A refreshing gust of wind cut through the spongy heat on a hazy Sunday afternoon and caught one of the six juggling pins Nick Gregory had tossed to Dave Gillies.
The wandering pin landed just shy of a boy seated to the left of the performers.
"Pretend you didn't see that," Gillies urged his audience. The crowd, including the boy, laughed.
Gillies and Gregory, two members of the Give and Take Jugglers of Philadelphia - Erica Saben was the third - were part of the entertainment at Race Street Pier.
The $6.5 million, 13-acre park below the Benjamin Franklin Bridge, at the foot of Race Street, opened May 12. Events Saturday and Sunday were designed by the Delaware River Waterfront Corp. and Friends of Race Street Pier to draw holiday weekend visitors to the city's newest park, formerly Municipal Pier 11.
Among the activities scheduled Sunday were performances by the Brass Heaven band, magician Ran'D Shine, the jugglers, and DJ Guy Smith.
Oney Temple, 25, of New York, had taken the train from Manhattan "just to do something different," he said. He ate lunch in Chinatown, then walked east to the river.
"This is great," Temple said, standing between two fishermen at the edge of the 540-foot pier as he folded a map of the city back into his shirt pocket, adding quickly that "we do have this stuff in New York."
The park is a blend of deck and green space, but very much an urban environment.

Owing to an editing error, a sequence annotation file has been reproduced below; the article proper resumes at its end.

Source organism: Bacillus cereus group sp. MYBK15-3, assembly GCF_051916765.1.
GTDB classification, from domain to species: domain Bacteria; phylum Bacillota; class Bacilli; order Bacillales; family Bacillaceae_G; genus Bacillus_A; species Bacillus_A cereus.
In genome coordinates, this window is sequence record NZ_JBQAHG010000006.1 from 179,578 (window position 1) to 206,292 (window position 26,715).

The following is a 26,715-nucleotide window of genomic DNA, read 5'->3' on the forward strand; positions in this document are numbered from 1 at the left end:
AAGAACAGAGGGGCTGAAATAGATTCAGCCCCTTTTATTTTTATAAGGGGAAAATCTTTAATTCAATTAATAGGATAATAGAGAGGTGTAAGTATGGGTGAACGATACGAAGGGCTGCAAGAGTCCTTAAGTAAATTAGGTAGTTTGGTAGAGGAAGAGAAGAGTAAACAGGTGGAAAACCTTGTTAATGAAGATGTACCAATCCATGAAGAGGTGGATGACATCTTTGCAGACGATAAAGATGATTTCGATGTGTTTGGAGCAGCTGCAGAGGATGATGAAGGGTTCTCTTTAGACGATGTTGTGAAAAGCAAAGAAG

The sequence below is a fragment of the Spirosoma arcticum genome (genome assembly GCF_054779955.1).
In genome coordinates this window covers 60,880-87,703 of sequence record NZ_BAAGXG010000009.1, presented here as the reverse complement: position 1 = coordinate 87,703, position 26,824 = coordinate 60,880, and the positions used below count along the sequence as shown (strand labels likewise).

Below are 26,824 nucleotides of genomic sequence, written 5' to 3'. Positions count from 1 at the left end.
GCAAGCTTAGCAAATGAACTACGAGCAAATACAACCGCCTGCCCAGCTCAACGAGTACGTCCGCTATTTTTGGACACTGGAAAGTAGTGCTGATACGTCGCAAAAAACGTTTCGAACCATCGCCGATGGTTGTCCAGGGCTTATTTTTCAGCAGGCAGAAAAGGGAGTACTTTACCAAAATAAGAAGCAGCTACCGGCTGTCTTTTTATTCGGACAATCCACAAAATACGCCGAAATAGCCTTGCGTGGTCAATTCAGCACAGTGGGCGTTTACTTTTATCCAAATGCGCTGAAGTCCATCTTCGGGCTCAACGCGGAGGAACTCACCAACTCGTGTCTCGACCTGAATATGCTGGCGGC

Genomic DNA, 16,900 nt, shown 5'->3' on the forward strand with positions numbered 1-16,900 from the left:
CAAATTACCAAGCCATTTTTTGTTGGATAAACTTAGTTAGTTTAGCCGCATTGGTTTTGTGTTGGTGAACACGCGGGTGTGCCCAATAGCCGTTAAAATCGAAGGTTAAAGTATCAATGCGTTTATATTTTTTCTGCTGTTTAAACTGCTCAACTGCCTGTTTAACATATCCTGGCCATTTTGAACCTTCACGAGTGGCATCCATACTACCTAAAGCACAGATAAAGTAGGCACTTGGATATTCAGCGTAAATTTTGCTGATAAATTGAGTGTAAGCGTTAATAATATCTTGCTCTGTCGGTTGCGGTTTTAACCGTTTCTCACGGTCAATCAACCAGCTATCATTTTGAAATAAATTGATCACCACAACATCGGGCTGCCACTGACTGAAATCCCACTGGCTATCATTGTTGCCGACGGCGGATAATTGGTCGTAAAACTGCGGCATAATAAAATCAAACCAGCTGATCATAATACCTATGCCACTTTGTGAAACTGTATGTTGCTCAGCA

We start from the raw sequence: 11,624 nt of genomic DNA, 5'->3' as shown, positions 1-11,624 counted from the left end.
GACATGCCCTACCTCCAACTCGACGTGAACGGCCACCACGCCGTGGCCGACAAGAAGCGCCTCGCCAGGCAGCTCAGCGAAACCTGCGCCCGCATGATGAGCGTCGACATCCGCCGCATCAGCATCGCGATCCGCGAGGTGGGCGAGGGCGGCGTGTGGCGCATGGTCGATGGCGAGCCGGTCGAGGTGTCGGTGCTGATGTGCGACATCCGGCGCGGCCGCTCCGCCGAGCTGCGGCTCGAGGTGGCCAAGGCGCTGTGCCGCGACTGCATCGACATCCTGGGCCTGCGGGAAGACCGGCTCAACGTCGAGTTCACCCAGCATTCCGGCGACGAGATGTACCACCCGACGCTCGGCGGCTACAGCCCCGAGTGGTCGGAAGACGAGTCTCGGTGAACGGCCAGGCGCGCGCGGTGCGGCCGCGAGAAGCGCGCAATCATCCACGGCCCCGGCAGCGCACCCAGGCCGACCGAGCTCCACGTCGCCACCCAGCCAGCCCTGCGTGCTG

At times, there can be heard the combined sound of a PATCO High-Speed Line train rumbling to New Jersey on the bridge, the whoosh of cars on I-95 just west of the pier, duck tours in the inlet next to the park, and tugs and barges on the river.
The pier is intended primarily as a place to hang out rather than to attend events as elsewhere on Penn's Landing, but those there Sunday were clearly happy to do both.
Gillies, Gregory, and Saben made the most of the audience's enthusiasm by trying to bring onto the stage - a semicircle set off by yellow wiring affixed to the deck - as many people as would fit.
For one demonstration, Gillies and Gregory lined up four pint-size volunteers - named Ashley, Freddie, Ramir, and Natalie - and tossed the juggling pins to one another in front of and behind the line of children.
"If you are scared, close your eyes," Gregory told them. "That's what we do."
Audience members were brought up to balance spinning plates on sticks and balls on folded hands with two fingers extended up.
Gregory, originally from Boston, made much of the tennis scholarship that had paid his way through Temple University.
He juggled three tennis rackets, using one for a backhand, one for a forehand, and one to serve.
"I went to West Chester University, but I was an English major so spent most of my time in the library," Gillies said.
He asked Gregory what he had majored in at Temple.
"Communications," Gregory replied.
"You never told me that," Gillies shot back, laughing.